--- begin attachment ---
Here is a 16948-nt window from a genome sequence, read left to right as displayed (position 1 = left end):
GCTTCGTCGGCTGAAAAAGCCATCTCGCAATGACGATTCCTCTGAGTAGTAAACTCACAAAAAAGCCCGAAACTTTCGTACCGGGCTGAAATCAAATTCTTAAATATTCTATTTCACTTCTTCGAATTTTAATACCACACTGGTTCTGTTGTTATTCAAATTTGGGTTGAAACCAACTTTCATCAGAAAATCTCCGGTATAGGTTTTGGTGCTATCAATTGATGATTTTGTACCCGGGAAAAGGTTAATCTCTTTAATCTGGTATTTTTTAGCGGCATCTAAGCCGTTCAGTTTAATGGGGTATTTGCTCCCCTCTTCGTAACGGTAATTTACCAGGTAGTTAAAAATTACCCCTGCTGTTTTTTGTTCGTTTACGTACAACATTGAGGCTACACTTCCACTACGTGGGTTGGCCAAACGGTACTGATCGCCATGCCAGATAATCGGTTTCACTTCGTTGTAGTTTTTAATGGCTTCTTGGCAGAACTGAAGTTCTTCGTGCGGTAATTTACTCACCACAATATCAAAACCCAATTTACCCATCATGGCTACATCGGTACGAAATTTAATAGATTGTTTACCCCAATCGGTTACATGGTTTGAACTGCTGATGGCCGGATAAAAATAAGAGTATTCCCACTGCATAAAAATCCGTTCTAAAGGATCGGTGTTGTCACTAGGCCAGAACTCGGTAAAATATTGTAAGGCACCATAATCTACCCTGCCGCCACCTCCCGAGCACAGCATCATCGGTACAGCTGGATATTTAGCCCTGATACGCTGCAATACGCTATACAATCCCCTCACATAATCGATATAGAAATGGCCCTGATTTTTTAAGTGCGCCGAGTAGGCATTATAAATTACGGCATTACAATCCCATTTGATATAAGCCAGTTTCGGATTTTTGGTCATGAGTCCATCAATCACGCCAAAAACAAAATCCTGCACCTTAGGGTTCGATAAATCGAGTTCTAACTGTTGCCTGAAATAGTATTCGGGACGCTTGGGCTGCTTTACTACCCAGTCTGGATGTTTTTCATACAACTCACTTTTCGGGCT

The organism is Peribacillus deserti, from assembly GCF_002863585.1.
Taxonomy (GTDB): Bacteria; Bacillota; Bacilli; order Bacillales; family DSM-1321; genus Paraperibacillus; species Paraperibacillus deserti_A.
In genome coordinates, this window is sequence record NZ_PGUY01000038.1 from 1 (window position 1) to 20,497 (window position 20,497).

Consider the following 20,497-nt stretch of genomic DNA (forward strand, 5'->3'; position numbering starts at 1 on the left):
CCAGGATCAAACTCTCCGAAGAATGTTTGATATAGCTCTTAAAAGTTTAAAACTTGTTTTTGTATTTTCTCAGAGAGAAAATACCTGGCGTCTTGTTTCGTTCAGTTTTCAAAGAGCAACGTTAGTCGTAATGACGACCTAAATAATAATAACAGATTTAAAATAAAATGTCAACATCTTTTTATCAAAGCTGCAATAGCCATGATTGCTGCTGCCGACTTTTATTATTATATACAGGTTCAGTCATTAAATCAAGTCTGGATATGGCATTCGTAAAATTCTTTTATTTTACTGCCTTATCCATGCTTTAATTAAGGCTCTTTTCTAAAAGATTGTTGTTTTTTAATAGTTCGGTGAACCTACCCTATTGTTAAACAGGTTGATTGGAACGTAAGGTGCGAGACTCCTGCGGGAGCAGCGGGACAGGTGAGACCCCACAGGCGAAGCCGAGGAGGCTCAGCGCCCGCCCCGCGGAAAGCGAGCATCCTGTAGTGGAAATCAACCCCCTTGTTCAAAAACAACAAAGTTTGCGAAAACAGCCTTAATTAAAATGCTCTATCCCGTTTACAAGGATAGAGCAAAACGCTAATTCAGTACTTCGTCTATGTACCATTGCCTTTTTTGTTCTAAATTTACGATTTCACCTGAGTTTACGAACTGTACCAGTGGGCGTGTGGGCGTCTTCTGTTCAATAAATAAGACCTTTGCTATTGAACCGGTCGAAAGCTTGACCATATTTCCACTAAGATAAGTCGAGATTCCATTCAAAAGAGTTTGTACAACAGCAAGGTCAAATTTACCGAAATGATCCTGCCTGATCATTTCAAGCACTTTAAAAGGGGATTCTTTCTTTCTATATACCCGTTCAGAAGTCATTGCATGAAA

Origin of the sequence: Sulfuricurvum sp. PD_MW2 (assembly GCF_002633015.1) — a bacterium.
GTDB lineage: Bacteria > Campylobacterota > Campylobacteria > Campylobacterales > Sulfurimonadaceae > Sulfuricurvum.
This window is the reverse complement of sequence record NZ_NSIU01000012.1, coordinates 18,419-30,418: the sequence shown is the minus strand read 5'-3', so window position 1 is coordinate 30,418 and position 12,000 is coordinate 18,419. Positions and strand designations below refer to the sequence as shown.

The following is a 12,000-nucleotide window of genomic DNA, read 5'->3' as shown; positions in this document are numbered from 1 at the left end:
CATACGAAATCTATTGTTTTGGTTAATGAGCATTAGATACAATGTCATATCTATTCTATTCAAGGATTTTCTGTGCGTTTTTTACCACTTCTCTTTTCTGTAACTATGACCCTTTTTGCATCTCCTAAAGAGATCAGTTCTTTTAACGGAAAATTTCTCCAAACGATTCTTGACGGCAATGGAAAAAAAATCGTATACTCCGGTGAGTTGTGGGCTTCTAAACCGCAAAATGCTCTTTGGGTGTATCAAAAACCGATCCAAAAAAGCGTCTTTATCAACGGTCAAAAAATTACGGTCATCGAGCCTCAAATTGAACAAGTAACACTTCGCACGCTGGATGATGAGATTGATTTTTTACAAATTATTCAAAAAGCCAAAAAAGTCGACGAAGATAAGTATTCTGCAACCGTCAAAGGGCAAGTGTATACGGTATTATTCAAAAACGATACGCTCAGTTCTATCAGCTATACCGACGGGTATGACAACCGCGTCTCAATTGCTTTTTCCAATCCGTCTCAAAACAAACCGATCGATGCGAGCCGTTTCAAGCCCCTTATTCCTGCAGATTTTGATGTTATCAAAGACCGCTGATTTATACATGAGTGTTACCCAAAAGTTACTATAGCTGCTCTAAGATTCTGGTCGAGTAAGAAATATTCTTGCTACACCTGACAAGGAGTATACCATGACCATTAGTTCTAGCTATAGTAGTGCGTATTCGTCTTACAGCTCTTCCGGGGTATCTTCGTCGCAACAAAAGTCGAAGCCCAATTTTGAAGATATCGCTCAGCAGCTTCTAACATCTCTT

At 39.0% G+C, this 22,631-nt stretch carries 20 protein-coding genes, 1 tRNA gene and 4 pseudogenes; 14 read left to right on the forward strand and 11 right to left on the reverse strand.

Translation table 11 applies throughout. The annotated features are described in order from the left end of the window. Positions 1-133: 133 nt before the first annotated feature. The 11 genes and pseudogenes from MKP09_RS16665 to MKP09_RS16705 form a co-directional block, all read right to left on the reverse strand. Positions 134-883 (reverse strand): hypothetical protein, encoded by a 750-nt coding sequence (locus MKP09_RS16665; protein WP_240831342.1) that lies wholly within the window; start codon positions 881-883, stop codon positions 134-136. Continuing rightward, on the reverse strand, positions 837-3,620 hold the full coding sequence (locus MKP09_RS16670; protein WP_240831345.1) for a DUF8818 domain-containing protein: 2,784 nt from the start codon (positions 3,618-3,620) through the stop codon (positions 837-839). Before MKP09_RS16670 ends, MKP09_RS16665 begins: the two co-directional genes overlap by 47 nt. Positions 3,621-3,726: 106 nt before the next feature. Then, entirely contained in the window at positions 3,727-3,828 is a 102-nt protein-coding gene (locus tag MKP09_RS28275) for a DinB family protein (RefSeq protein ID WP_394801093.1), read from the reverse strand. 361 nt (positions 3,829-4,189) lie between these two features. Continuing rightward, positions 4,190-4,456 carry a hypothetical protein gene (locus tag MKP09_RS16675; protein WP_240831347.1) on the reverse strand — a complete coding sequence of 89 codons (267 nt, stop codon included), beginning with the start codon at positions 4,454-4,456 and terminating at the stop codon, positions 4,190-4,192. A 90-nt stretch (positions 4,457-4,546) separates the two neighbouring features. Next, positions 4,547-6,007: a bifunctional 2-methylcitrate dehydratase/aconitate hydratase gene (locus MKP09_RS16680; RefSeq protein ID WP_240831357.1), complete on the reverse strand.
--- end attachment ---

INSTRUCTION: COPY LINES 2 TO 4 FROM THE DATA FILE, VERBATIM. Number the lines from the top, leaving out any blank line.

GCTTCGTCGGCTGAAAAAGCCATCTCGCAATGACGATTCCTCTGAGTAGTAAACTCACAAAAAAGCCCGAAACTTTCGTACCGGGCTGAAATCAAATTCTTAAATATTCTATTTCACTTCTTCGAATTTTAATACCACACTGGTTCTGTTGTTATTCAAATTTGGGTTGAAACCAACTTTCATCAGAAAATCTCCGGTATAGGTTTTGGTGCTATCAATTGATGATTTTGTACCCGGGAAAAGGTTAATCTCTTTAATCTGGTATTTTTTAGCGGCATCTAAGCCGTTCAGTTTAATGGGGTATTTGCTCCCCTCTTCGTAACGGTAATTTACCAGGTAGTTAAAAATTACCCCTGCTGTTTTTTGTTCGTTTACGTACAACATTGAGGCTACACTTCCACTACGTGGGTTGGCCAAACGGTACTGATCGCCATGCCAGATAATCGGTTTCACTTCGTTGTAGTTTTTAATGGCTTCTTGGCAGAACTGAAGTTCTTCGTGCGGTAATTTACTCACCACAATATCAAAACCCAATTTACCCATCATGGCTACATCGGTACGAAATTTAATAGATTGTTTACCCCAATCGGTTACATGGTTTGAACTGCTGATGGCCGGATAAAAATAAGAGTATTCCCACTGCATAAAAATCCGTTCTAAAGGATCGGTGTTGTCACTAGGCCAGAACTCGGTAAAATATTGTAAGGCACCATAATCTACCCTGCCGCCACCTCCCGAGCACAGCATCATCGGTACAGCTGGATATTTAGCCCTGATACGCTGCAATACGCTATACAATCCCCTCACATAATCGATATAGAAATGGCCCTGATTTTTTAAGTGCGCCGAGTAGGCATTATAAATTACGGCATTACAATCCCATTTGATATAAGCCAGTTTCGGATTTTTGGTCATGAGTCCATCAATCACGCCAAAAACAAAATCCTGCACCTTAGGGTTCGATAAATCGAGTTCTAACTGTTGCCTGAAATAGTATTCGGGACGCTTGGGCTGCTTTACTACCCAGTCTGGATGTTTTTCATACAACTCACTTTTCGGGCT

The organism is Peribacillus deserti, from assembly GCF_002863585.1.
Taxonomy (GTDB): Bacteria; Bacillota; Bacilli; order Bacillales; family DSM-1321; genus Paraperibacillus; species Paraperibacillus deserti_A.